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Paul A. Doyle. A Reader's Companion to the Novels and Short Stories of Evelyn Waugh: An Annotated Glossary of the Narratives, A Who's Who Among the Characters, A Gazetteer of the Principle Places, A Description of the Important Proper Names, and an Explanation of the Abbreviations Used in the Stories. Norman: Pilgrim, 1988. 233 pp. $39.95.

Sometime late in the eighties after Brideshead appeared on TV and Handful of Dust played the movie houses, I was browsing St. Marks bookstore in the East Village. Next to me were two young women students. The shorter asked the taller, "Evelyn Wug, have you read him?" "No," the other replied "Isn't it Waugh? I've only seen, what is it—A Handful of Dust?"

There it was: a boom for Evelyn. The mispronunciation made clear that it neither started in nor was bounded by academia. Years ago I published my first article—in MFS —the consequence of taking within a single year courses in Victorian and Modern literature and noticing the way Waugh deployed Eliot, Conrad, Dickens, and Tennyson in A Handful of Dust. Then Waugh was for graduate students, an interesting second-generation modernist and stylist; for undergraduates, Waugh was more or less a museum piece, a conservative writer of little relevance to the concerns of the sixties and seventies.

But Thatcher, Reagan, Bush, and events in Eastern Europe have changed all that. Waugh is an item both inside and outside the academy, the center of an industry producing films, TV specials, critical analyses, biography, and this book, which gives ample annotation of each fictional work, a dictionary of characters and places, even maps of Hollywood and Azania. [End Page 279]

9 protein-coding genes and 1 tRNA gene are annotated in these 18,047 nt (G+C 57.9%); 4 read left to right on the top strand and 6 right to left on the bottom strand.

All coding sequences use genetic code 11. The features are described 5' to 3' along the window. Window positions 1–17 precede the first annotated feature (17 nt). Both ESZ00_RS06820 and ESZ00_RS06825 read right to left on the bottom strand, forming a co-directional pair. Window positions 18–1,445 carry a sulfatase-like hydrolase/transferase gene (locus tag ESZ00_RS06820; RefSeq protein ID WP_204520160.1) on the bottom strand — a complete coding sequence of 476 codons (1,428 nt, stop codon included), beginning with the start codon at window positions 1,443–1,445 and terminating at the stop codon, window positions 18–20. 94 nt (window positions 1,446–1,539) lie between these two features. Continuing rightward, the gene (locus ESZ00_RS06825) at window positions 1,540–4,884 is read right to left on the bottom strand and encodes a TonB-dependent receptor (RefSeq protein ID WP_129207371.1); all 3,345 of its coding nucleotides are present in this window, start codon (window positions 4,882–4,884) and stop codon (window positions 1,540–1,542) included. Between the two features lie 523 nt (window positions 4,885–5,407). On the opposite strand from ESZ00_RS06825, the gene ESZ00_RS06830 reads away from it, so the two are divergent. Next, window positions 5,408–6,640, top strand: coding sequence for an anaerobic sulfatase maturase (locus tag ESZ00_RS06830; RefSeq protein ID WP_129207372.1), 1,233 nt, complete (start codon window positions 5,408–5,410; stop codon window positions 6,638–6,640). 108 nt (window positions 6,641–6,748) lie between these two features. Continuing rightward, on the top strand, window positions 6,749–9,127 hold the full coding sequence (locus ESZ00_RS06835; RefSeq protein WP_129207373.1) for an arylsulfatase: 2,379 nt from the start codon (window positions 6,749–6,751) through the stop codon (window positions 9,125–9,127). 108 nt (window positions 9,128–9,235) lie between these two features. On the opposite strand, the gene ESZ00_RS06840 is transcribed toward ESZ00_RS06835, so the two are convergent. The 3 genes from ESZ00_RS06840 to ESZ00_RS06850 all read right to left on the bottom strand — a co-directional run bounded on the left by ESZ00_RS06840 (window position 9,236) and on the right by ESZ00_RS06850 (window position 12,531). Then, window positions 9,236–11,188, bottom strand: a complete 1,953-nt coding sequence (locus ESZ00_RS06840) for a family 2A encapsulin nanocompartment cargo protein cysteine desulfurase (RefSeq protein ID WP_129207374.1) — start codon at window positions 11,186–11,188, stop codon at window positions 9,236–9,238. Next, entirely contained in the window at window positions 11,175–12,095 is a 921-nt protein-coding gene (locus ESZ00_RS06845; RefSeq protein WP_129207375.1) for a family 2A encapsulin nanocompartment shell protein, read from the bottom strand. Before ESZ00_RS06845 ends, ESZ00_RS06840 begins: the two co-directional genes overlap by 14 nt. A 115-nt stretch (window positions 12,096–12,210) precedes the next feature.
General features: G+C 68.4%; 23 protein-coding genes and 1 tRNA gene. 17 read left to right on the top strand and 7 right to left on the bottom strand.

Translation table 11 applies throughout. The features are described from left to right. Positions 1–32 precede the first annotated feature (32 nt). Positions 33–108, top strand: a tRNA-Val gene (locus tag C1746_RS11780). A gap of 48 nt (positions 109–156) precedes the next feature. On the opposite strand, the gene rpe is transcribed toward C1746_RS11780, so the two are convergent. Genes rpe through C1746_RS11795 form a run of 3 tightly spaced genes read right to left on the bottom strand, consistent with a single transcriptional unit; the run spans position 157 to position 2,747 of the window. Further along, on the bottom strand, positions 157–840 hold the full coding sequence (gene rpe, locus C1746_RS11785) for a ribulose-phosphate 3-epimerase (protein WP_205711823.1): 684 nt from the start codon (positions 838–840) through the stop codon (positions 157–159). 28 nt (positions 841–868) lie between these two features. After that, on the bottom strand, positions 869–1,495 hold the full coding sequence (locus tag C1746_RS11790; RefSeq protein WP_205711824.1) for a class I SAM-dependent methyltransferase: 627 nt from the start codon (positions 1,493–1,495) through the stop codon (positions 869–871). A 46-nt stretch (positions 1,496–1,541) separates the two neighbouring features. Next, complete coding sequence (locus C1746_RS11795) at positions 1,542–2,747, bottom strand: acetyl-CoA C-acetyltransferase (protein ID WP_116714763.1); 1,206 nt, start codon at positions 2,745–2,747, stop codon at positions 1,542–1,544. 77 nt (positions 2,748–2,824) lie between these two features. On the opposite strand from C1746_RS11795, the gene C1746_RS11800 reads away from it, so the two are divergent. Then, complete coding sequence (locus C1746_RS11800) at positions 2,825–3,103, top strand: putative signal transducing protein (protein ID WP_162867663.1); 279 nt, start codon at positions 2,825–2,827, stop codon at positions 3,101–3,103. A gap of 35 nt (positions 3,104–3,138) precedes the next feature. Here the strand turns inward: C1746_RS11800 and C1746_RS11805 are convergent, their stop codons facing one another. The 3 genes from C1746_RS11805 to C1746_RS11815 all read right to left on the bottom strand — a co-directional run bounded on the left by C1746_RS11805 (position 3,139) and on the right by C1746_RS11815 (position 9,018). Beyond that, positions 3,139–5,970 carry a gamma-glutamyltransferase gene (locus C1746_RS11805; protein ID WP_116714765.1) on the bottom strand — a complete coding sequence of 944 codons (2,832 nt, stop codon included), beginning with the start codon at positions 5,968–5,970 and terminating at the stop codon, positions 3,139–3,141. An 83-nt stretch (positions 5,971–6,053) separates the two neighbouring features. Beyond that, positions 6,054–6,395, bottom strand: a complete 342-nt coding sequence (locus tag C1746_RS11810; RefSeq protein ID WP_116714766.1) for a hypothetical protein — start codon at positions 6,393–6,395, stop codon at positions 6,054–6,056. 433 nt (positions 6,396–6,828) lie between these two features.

The book speaks to all of Waugh's current audiences. It places and explains fragments from the Mass, clubs in London and Oxford, slang phrases from the twenties and thirties, army jargon from the forties, political figures of the day, artists, poets, events, and actions. Of course one can nitpick; take the entry for Hegel: "famous German philosopher. His very abstruse theories had a wide influence on many nineteenth- and twentieth-century movements such as Marxism and existentialism." Wouldn't it be better to tell the students in the bookstore that Hegel is an idealist philosopher of history? Or take "Kulak: wealthy Russian peasant, of a group frowned upon by the Russian Communists." Wouldn't it be better to locate them in the struggle over collectivization of the farms under Stalin?

But most of the entries are solid. Besides, the book as a whole is more interesting than that, providing a map of Waugh's mind and even a clue as to why that mind should be of such contemporary interest. Waugh speaks now to a generation in which the bourgeoisie reasserted its right to flaunt its awe-inspiring wealth, as in the figures of Donald Trump, Malcolm Forbes, the Helmsleys, and TV programs displaying the glitzy life styles of the rich and famous. At the same time Americans experienced such a deep cynicism about their own political process that even the New York Times (18 March 1990, 1) comments on the contradiction. Waugh provides a way to pillory those lifestyles stylistically without destroying them, to create the sense that there rests beneath the greed, mendacity, and ostentatious display some vague longing, some private and personal romantic religious feeling that differentiates at least the style of the narrating self from the sterile and malicious styles of the "Other." Waugh displays witty contempt for the empty styles of the rich at the same time that he participates in their antics, inventing for himself and his audience a style of comfort and solace. Perhaps that is what resonates from Waugh to the students in the bookstores; if it is, this book will help them chart it.

Richard Wasson
Rutgers University


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pp. 279-280
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